"Still no sign of Dow 20,000," says Tom Siomades, head of Radnor-based Hartford Funds Investment Consulting Group, which manages the $78 billion-asset Hartford Funds.
"There was a lot of enthusiasm" driving up share prices in the weeks after Trump's election -- but now "the news is mostly Trump sniping back and forth with people who disagree with him," Siomades added.

If the pros are skeptics, the public remains hopeful. Almost two-thirds of Pennsylvania investors expect the S&P 500 to rise strongly over the next six months -- twice as many as expected that before Trump's election, according to a UBS survey cited by Brad Bernstein, senior vice president in the Swiss bank's Philly office. 

 Trump's penchant for "taking aim at an industry" has provoked brief  jumps and dips in shares of Boeing or Lockheed Martin, Hartford's Siomades says. But investors need more than slogans before making long-term bets, he added.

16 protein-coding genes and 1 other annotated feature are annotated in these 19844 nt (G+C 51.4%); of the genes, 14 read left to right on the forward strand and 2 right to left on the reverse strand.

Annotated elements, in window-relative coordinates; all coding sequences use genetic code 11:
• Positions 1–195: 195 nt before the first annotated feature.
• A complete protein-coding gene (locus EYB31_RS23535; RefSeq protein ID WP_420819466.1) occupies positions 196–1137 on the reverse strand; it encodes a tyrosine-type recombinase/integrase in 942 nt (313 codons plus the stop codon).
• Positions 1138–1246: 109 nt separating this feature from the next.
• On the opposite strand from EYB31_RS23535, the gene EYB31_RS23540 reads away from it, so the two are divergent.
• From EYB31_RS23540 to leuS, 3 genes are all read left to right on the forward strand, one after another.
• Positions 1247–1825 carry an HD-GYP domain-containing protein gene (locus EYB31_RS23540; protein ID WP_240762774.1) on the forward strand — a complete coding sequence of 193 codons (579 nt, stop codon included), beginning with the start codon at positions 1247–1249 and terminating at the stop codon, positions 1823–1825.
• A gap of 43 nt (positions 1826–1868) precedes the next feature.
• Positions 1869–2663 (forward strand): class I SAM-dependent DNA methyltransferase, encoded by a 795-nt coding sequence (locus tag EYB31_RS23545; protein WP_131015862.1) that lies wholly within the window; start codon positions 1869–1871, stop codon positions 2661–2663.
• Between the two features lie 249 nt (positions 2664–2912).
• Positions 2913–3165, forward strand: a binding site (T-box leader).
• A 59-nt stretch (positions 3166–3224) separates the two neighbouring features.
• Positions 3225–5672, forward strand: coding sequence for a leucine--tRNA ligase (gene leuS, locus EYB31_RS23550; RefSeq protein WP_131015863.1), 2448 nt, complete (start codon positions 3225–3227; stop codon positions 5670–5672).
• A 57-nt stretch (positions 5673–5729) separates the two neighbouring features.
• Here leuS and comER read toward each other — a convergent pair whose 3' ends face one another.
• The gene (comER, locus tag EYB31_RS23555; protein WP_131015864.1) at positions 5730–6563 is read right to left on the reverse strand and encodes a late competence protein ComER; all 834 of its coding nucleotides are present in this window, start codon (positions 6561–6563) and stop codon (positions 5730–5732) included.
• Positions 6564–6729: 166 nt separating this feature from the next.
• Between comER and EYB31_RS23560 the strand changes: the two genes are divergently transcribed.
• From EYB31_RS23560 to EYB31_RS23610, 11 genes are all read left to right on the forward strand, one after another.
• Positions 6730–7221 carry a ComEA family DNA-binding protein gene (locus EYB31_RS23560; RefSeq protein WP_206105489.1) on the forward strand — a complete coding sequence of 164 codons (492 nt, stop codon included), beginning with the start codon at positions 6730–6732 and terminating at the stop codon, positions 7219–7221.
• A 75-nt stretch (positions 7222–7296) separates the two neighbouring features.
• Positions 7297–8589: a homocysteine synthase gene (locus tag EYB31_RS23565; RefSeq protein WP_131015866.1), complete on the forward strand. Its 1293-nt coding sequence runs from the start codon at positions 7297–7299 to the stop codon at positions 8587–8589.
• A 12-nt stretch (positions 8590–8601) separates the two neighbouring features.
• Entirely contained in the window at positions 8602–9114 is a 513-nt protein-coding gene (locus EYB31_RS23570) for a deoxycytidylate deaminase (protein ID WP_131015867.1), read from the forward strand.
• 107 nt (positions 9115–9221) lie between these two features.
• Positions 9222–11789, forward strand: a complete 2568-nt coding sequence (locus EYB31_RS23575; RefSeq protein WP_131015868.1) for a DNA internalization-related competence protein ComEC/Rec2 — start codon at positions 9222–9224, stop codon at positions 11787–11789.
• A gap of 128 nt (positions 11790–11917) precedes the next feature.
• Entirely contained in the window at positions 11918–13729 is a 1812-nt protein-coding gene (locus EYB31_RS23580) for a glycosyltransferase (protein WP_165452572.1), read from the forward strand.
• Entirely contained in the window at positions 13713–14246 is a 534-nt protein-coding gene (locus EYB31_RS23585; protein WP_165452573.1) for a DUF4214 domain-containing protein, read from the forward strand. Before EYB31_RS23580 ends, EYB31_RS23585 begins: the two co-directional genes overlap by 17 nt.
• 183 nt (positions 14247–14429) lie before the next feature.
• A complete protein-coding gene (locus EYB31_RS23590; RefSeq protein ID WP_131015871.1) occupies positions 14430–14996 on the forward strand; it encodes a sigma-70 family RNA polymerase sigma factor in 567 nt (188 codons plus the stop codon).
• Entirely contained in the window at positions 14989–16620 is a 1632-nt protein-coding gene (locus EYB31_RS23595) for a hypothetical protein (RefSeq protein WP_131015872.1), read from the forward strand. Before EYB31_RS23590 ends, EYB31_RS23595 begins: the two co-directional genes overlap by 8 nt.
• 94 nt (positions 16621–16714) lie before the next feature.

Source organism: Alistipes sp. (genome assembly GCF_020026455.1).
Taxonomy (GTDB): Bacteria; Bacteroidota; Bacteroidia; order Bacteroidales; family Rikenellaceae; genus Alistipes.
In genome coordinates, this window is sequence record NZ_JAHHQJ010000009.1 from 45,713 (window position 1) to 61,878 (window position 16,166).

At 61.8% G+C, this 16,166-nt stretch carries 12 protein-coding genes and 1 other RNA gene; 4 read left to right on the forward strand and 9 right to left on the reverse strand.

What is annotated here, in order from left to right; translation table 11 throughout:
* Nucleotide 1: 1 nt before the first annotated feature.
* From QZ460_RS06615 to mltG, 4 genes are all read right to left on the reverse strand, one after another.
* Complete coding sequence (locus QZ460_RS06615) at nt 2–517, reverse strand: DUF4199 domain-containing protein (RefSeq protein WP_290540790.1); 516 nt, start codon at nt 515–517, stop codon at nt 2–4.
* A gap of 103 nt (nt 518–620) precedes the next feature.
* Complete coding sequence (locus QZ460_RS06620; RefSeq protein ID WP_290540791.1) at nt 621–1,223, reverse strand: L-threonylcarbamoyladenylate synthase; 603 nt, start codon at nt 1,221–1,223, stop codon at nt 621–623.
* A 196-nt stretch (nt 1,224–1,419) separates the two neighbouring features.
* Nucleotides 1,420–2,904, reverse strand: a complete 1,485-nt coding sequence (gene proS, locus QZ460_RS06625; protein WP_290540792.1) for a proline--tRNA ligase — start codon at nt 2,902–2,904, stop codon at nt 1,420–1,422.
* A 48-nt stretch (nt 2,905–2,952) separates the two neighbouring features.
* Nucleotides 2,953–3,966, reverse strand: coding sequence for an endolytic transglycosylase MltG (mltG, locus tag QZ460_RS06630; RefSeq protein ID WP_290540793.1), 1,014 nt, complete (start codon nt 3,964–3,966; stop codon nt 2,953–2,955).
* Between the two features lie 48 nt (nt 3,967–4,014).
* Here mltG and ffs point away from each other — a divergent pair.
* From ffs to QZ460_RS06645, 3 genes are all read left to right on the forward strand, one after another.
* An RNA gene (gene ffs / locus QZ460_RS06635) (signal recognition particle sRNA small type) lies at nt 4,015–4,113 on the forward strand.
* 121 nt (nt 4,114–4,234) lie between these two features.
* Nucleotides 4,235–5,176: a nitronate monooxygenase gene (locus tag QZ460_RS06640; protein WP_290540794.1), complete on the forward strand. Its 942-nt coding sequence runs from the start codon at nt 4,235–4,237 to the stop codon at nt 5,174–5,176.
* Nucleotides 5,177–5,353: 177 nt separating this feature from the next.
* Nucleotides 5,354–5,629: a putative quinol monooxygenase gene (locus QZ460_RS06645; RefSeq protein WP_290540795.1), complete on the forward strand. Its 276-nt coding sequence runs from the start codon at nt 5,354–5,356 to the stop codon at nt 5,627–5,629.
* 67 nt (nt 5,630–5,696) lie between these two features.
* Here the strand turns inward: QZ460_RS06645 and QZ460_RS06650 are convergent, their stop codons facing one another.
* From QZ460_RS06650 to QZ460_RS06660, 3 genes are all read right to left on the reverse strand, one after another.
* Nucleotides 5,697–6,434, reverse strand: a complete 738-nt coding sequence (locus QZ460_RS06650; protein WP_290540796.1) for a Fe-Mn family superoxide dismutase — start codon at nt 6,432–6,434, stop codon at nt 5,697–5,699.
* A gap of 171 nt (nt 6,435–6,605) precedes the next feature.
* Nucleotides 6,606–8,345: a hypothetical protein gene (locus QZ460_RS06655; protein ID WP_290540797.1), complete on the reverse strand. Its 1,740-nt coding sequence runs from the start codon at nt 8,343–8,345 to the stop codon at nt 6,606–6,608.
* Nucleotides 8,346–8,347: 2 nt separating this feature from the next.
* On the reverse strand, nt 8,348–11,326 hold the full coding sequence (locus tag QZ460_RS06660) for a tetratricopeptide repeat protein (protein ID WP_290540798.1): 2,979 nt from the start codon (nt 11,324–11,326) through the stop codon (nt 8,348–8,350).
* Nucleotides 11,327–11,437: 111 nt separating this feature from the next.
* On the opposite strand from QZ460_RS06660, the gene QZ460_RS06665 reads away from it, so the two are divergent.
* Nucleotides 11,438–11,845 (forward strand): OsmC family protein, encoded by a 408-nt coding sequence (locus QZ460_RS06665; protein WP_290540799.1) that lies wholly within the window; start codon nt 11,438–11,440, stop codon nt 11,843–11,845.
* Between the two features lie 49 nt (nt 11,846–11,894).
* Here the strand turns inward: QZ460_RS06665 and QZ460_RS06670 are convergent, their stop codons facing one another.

"Everyone likes lower taxes. Everyone likes the right to health care. But now it's time to start breaking it down and say, 'How much is it going to cost?' It's hugely important to get this right," Siomades said.

With Trump's cabinet picks parading before members of Congress, "it's less nebulous than slogans. Now their feet are finally being held to the fire," he added.

After Friday's inauguration and more earnings reports over the next week, and increasingly as the Trump administration unveils more concrete proposals over the next few months,  the market should "decide on a direction" and "break out of the narrow range it has occupied for about a month," Siomades concluded.